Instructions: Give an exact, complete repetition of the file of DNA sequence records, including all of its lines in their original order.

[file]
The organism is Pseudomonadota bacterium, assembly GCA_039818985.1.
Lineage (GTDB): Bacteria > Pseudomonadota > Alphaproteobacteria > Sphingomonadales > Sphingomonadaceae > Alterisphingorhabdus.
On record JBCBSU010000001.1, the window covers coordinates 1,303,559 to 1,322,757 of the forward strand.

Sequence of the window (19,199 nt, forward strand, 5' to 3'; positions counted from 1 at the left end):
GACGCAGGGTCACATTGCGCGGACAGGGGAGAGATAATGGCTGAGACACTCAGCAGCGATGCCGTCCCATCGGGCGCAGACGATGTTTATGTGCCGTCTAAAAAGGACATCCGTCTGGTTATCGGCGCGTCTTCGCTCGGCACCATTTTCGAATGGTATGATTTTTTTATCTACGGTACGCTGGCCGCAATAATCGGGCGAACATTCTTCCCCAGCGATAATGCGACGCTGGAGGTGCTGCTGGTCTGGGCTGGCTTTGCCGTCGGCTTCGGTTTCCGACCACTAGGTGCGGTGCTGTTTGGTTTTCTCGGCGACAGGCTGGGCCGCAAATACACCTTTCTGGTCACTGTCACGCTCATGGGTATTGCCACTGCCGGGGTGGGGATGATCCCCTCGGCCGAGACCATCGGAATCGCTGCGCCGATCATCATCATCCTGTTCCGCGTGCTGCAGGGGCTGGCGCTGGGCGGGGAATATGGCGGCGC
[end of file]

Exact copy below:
The organism is Pseudomonadota bacterium, assembly GCA_039818985.1.
Lineage (GTDB): Bacteria > Pseudomonadota > Alphaproteobacteria > Sphingomonadales > Sphingomonadaceae > Alterisphingorhabdus.
On record JBCBSU010000001.1, the window covers coordinates 1,303,559 to 1,322,757 of the forward strand.

Sequence of the window (19,199 nt, forward strand, 5' to 3'; positions counted from 1 at the left end):
GACGCAGGGTCACATTGCGCGGACAGGGGAGAGATAATGGCTGAGACACTCAGCAGCGATGCCGTCCCATCGGGCGCAGACGATGTTTATGTGCCGTCTAAAAAGGACATCCGTCTGGTTATCGGCGCGTCTTCGCTCGGCACCATTTTCGAATGGTATGATTTTTTTATCTACGGTACGCTGGCCGCAATAATCGGGCGAACATTCTTCCCCAGCGATAATGCGACGCTGGAGGTGCTGCTGGTCTGGGCTGGCTTTGCCGTCGGCTTCGGTTTCCGACCACTAGGTGCGGTGCTGTTTGGTTTTCTCGGCGACAGGCTGGGCCGCAAATACACCTTTCTGGTCACTGTCACGCTCATGGGTATTGCCACTGCCGGGGTGGGGATGATCCCCTCGGCCGAGACCATCGGAATCGCTGCGCCGATCATCATCATCCTGTTCCGCGTGCTGCAGGGGCTGGCGCTGGGCGGGGAATATGGCGGCGC